shows the preferred rotation axes of the LPTCs and NMNs in blue and red, respectively. Each arrow in B corresponds to the axis about which a fly would have to rotate clockwise to maximally stimulate a given neuron. For comparison, A shows a fly oriented in the same coordinate system. To show the preferred rotation axes on all sides of the sphere, we also plotted the axes against azimuth and elevation in a 2D cylindrical projection (C). The axes in the dorsal and ventral pole region of the cylindrical projection appear to be more scattered than they are in the spherical presentation (B). This distortion is due to the reduction of dimensions when transforming the data from the 3D spherical representation to a 2D cylindrical projection.
To quantify the relationship between the LPTC and NMN preferred rotation axes, we binned the two axis distributions into equi-angular bins (15° in azimuth and elevation at the equator) and then performed a normalized spherical cross-correlation [30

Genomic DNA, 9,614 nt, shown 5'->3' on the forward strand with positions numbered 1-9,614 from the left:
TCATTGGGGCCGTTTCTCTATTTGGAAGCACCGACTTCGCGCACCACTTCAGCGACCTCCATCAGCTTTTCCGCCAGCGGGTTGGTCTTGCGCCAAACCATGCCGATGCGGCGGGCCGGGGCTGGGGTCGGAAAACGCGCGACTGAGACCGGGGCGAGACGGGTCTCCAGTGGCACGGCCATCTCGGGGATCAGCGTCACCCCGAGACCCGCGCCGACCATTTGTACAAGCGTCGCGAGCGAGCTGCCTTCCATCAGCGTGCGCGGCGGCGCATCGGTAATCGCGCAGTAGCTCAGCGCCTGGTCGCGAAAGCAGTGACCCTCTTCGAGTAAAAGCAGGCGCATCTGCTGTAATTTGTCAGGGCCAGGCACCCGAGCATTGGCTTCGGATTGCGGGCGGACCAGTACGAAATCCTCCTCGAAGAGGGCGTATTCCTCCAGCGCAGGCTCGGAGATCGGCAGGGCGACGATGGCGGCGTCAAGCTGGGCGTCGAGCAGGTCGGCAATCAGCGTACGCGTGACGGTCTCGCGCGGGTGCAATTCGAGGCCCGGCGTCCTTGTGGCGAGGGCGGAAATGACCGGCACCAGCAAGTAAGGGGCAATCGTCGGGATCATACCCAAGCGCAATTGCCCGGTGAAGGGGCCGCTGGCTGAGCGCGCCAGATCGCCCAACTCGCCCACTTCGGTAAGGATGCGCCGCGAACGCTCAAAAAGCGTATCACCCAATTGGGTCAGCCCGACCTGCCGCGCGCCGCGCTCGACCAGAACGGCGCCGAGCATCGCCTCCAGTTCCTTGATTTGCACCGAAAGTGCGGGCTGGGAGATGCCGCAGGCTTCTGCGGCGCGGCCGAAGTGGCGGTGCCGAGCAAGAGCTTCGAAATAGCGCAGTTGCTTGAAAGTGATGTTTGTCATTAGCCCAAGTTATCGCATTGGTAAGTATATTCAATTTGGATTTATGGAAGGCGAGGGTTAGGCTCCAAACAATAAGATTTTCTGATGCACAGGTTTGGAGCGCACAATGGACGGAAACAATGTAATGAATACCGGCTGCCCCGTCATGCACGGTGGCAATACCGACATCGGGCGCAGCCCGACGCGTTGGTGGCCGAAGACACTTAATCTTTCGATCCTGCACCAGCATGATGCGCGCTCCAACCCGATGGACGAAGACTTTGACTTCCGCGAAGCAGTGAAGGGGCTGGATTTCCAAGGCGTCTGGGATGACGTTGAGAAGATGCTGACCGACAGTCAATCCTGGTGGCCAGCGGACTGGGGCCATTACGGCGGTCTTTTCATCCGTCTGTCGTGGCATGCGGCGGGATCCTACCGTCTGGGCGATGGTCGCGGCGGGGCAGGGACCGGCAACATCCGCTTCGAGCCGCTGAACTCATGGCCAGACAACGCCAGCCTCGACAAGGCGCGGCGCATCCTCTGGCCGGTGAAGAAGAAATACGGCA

] between the two (D). The color values in D indicate the correlation coefficient, r
, between the binned NMN and LPTC preferred axes at different relative rotations between the two sets of axes. All possible combinations of the three rotational degrees of freedom (α, β, and γ) were tested with a resolution of 15°. There was a clear peak in the cross-correlation function at zero rotation (D), indicating that there was no systematic rotation between the NMN and LPTC preferred axes. At zero rotation, the correlation coefficient between the binned NMN and LPTC axes was r
= 0.57. Thus, almost a third (coefficient of determination r2
= 32%) of the variation in the measured NMN preferred rotation axes was related to the preferred axes of the LPTC population.
Binocularity and Rotation Selectivity
The most obvious difference between the receptive fields of many NMNs and LPTCs is that, while the VS LPTCs tended to have monocular receptive fields [17